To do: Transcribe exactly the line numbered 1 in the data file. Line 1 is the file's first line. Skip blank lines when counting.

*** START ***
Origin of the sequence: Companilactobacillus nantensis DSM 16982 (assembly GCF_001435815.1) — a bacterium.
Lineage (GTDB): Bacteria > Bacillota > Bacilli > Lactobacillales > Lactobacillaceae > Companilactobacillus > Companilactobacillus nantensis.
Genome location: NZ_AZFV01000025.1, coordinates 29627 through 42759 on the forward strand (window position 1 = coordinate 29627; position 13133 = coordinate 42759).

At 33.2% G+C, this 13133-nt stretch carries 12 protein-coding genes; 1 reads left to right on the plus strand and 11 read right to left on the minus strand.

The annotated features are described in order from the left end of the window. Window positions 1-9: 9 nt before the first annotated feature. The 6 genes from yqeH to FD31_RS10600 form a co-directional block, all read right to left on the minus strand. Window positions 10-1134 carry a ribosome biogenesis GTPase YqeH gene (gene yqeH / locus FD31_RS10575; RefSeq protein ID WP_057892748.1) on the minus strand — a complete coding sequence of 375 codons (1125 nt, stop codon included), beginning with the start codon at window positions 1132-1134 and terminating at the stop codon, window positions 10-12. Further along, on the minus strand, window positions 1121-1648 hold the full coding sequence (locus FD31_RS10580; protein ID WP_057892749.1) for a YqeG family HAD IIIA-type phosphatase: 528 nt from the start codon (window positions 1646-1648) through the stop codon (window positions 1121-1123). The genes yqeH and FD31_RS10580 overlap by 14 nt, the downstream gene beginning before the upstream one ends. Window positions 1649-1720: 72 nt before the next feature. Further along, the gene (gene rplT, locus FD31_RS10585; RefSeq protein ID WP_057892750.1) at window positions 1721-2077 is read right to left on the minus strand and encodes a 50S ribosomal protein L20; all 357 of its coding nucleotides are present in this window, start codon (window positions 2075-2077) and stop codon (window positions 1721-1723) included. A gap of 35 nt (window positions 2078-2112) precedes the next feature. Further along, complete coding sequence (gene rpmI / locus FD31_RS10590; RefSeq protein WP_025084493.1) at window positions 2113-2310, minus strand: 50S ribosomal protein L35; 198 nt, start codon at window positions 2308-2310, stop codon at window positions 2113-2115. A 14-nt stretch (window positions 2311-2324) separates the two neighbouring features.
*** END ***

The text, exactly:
Origin of the sequence: Companilactobacillus nantensis DSM 16982 (assembly GCF_001435815.1) — a bacterium.